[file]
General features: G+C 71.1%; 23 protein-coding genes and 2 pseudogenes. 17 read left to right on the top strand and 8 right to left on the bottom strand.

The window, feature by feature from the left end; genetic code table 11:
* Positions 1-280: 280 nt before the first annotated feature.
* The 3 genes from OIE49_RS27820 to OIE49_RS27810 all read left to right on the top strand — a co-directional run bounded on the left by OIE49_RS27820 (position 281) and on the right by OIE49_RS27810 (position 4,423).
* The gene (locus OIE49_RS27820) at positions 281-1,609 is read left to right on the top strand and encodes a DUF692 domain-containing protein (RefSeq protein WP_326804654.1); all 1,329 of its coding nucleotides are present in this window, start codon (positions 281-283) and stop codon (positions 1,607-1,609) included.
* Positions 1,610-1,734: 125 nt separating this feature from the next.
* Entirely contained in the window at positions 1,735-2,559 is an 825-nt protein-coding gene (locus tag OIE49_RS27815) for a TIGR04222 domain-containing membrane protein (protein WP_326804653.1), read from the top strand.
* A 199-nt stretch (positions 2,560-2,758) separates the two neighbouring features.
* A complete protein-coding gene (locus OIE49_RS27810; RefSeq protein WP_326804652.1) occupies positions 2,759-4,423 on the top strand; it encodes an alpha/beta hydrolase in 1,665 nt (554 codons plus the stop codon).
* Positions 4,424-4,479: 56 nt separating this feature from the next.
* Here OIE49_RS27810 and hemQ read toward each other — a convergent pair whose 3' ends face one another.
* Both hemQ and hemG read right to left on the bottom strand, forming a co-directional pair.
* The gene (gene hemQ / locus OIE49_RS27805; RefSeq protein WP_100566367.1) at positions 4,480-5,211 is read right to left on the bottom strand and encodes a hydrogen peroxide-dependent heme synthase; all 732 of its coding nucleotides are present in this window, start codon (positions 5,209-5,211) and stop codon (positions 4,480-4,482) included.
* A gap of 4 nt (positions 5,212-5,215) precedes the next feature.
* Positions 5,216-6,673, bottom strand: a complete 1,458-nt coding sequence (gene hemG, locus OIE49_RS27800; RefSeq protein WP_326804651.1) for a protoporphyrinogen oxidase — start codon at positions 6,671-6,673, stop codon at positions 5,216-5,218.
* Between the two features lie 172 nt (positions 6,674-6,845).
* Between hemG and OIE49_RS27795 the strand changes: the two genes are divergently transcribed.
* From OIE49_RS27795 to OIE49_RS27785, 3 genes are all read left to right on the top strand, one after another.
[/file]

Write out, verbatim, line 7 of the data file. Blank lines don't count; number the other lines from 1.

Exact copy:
* Entirely contained in the window at positions 1,735-2,559 is an 825-nt protein-coding gene (locus tag OIE49_RS27815) for a TIGR04222 domain-containing membrane protein (protein WP_326804653.1), read from the top strand.